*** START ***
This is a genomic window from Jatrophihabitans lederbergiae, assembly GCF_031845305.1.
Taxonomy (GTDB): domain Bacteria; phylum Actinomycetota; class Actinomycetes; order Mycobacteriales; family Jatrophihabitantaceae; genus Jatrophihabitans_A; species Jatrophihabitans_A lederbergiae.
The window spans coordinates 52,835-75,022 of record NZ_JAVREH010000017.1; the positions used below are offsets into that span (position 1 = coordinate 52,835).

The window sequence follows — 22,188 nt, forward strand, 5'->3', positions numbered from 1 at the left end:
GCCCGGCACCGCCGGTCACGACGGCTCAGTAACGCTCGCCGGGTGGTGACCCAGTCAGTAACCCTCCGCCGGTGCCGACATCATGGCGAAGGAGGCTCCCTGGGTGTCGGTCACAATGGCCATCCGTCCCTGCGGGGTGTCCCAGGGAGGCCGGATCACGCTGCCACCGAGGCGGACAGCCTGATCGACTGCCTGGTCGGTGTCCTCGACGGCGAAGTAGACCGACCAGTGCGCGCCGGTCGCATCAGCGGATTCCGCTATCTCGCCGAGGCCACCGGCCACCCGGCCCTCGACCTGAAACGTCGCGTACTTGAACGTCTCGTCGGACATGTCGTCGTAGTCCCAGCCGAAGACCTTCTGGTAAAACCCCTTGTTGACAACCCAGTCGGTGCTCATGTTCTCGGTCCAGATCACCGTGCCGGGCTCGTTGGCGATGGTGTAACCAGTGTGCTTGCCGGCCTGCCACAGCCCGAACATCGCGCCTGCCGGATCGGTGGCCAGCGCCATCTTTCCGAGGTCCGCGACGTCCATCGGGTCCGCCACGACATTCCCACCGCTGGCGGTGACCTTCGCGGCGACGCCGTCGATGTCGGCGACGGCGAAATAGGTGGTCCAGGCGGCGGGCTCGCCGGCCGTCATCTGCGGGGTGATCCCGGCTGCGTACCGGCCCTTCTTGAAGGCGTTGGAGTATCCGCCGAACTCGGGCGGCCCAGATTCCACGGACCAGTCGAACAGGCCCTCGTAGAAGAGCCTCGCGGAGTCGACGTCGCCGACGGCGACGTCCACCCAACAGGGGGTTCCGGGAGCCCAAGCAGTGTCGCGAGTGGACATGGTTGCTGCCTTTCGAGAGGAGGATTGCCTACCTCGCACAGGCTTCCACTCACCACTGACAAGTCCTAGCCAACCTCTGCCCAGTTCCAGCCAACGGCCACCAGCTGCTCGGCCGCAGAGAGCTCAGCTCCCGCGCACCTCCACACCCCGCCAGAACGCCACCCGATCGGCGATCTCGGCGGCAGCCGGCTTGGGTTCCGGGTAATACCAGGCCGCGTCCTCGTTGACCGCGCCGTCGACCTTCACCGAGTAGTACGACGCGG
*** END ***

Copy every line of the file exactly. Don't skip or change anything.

This is a genomic window from Jatrophihabitans lederbergiae, assembly GCF_031845305.1.
Taxonomy (GTDB): domain Bacteria; phylum Actinomycetota; class Actinomycetes; order Mycobacteriales; family Jatrophihabitantaceae; genus Jatrophihabitans_A; species Jatrophihabitans_A lederbergiae.
The window spans coordinates 52,835-75,022 of record NZ_JAVREH010000017.1; the positions used below are offsets into that span (position 1 = coordinate 52,835).

The window sequence follows — 22,188 nt, forward strand, 5'->3', positions numbered from 1 at the left end:
GCCCGGCACCGCCGGTCACGACGGCTCAGTAACGCTCGCCGGGTGGTGACCCAGTCAGTAACCCTCCGCCGGTGCCGACATCATGGCGAAGGAGGCTCCCTGGGTGTCGGTCACAATGGCCATCCGTCCCTGCGGGGTGTCCCAGGGAGGCCGGATCACGCTGCCACCGAGGCGGACAGCCTGATCGACTGCCTGGTCGGTGTCCTCGACGGCGAAGTAGACCGACCAGTGCGCGCCGGTCGCATCAGCGGATTCCGCTATCTCGCCGAGGCCACCGGCCACCCGGCCCTCGACCTGAAACGTCGCGTACTTGAACGTCTCGTCGGACATGTCGTCGTAGTCCCAGCCGAAGACCTTCTGGTAAAACCCCTTGTTGACAACCCAGTCGGTGCTCATGTTCTCGGTCCAGATCACCGTGCCGGGCTCGTTGGCGATGGTGTAACCAGTGTGCTTGCCGGCCTGCCACAGCCCGAACATCGCGCCTGCCGGATCGGTGGCCAGCGCCATCTTTCCGAGGTCCGCGACGTCCATCGGGTCCGCCACGACATTCCCACCGCTGGCGGTGACCTTCGCGGCGACGCCGTCGATGTCGGCGACGGCGAAATAGGTGGTCCAGGCGGCGGGCTCGCCGGCCGTCATCTGCGGGGTGATCCCGGCTGCGTACCGGCCCTTCTTGAAGGCGTTGGAGTATCCGCCGAACTCGGGCGGCCCAGATTCCACGGACCAGTCGAACAGGCCCTCGTAGAAGAGCCTCGCGGAGTCGACGTCGCCGACGGCGACGTCCACCCAACAGGGGGTTCCGGGAGCCCAAGCAGTGTCGCGAGTGGACATGGTTGCTGCCTTTCGAGAGGAGGATTGCCTACCTCGCACAGGCTTCCACTCACCACTGACAAGTCCTAGCCAACCTCTGCCCAGTTCCAGCCAACGGCCACCAGCTGCTCGGCCGCAGAGAGCTCAGCTCCCGCGCACCTCCACACCCCGCCAGAACGCCACCCGATCGGCGATCTCGGCGGCAGCCGGCTTGGGTTCCGGGTAATACCAGGCCGCGTCCTCGTTGACCGCGCCGTCGACCTTCACCGAGTAGTACGACGCGG